Searching the Clouds for Value

The hype about cloud computing services continues relentlessly. Not only could IT architectures revert back to more-centralised systems, but completely new business models may emerge to disrupt the market. Yet I’m sensing the first signs of “cloud fatigue” are creeping in with the clients I’m talking to. I’m sure this is partly caused by the flurry of definitions and propositions that suppliers throw at their customers. But equally, very few people have figured out how to make (more) money with cloud offerings.

The questions that come up time and time again are: “When will customers start pushing enterprise-critical applications into the cloud” and “How big’s the addressable market?” For me, good yardsticks are the progress in implementing service-oriented architectures, and the adoption levels of software-as-a-service, as both are constituents of the cloud. Not surprisingly, I take a relatively conservative view. The industry has reacted to parts of the nebulous outlook (or just plain confusion) by focusing on private clouds, which lets them address particular security concerns and worries about interoperability. I’m tempted to call this old-fashioned hosting that uses new virtualisation technologies, but perhaps this isn’t sexy enough for marketers. Nevertheless, it underlines that the next big step is combining applications and services with existing cloud or virtualised infrastructure offerings.

Talking to investors, I’m asked who the winners will be. Most cloud offerings are commodity plays. Amazon, a pioneer in cloud computing, is the best example of that. But Amazon has no legacy business that it needs to protect. Conversely, for a system integrator or telco that outsources networks or infrastructures the stakes are high. Equally, software companies like Microsoft could see their sources of revenue cannibalised. So where will be the value of cloud offerings come from? If I knew all the answers, I could make a lot of money. Aggregation? Integration? Guaranteed service-level agreements? For the plethora of innovative start-ups like 3tera, Zimory and Rightscale, the business model might be to become acquisition targets rather than disruptive players.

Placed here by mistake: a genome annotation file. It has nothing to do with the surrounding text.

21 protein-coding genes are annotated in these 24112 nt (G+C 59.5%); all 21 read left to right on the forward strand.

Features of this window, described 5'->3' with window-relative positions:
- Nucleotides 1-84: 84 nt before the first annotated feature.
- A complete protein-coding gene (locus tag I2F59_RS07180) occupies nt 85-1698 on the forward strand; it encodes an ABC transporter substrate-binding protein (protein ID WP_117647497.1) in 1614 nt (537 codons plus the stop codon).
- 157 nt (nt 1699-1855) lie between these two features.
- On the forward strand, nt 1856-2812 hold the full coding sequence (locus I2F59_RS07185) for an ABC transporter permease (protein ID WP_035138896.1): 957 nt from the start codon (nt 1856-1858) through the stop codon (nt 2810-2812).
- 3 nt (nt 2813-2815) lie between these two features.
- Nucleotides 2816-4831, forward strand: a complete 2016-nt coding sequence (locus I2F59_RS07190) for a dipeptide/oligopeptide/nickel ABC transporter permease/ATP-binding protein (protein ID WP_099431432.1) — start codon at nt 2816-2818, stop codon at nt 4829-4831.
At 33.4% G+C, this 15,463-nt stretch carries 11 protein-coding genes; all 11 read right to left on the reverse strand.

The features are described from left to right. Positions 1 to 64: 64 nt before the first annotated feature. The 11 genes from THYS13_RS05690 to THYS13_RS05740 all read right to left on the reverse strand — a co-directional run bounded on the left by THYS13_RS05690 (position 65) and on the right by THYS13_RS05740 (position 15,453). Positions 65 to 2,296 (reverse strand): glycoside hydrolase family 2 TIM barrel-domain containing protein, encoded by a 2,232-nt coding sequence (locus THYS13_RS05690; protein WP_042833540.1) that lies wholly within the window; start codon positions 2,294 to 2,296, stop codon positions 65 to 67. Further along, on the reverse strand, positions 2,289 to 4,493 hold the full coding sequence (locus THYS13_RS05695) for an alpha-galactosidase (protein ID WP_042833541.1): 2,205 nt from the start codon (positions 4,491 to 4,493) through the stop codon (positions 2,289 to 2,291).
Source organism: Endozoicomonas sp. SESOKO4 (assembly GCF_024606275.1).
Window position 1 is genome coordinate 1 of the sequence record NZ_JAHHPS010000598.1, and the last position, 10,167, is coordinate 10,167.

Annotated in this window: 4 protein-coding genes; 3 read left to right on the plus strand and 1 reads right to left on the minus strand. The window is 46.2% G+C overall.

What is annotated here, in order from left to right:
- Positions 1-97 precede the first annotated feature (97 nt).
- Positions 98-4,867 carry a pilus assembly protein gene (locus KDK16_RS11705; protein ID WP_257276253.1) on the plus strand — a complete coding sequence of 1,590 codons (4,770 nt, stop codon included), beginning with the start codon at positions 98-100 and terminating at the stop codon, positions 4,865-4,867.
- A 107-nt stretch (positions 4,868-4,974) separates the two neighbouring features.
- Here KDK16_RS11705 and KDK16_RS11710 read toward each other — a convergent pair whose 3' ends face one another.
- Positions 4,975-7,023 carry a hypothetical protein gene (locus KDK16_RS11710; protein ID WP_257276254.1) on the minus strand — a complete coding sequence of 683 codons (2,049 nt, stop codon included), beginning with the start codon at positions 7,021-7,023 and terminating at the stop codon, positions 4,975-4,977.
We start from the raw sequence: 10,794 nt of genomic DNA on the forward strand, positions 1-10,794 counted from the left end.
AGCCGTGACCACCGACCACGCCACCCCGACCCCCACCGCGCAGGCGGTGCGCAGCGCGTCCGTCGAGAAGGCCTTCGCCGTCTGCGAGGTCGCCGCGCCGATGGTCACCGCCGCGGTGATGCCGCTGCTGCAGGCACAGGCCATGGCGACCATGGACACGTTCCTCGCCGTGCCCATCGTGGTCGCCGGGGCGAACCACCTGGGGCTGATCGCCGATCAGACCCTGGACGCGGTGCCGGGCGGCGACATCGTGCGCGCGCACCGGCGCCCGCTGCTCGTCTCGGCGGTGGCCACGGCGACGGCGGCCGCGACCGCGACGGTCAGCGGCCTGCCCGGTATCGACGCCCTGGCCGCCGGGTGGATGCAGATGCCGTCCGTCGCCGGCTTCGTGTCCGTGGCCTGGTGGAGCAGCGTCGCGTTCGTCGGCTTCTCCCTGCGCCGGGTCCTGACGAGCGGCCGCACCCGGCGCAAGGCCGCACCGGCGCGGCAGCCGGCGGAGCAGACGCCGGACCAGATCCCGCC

For mobile operators the cloud scenario is by no means just a question of definitions. Even if people eventually stop calling Web 2.0 applications like Facebook “cloud” offerings, the underlying problem is how to cope with the exponential explosion in data. CCS Insight has written extensively about how more and more networks will become choked by the uptake of mobile broadband (see Shaun’s post here, for example. And mobile devices will increasingly become integrated parts of cloud offerings as the access to information becomes ever more pervasive.

So where will the value for operators come from? From an accelerated move towards services? From a strategic shift toward a sophisticated “dumb pipe” where quality of service might incur a premium? Or from completely new business models that we haven’t yet accounted for? Operators such as AT&T and Deutsche Telekom are trying to push cloud services through their system integration divisions, but this will be not enough to compensate for the margin erosion in their core business. Verizon Wireless is suggesting it might revert to a usage-based model for its LTE network and allow multiple authenticated devices. Should this happen, it would change the current market dynamics completely.

While writing this post from a hotel room in New York, I struggled to get a mundane thing like e-mail working with the local hot spot. Which serves (at least for me) as a reminder that there are many challenges the industry needs to overcome before IT services really become a utility like water or electricity. While I don’t have all the answers about who will be the winners, I wouldn’t bet too much money that many cloud services (apart from infrastructure) will be mainstream within the next five years. Yet planning for multiple scenarios is an inescapable necessity. My money would be on the co-existence of different delivery models, not least because of the many legacy applications. Or in other words: the forecast remains unsettled.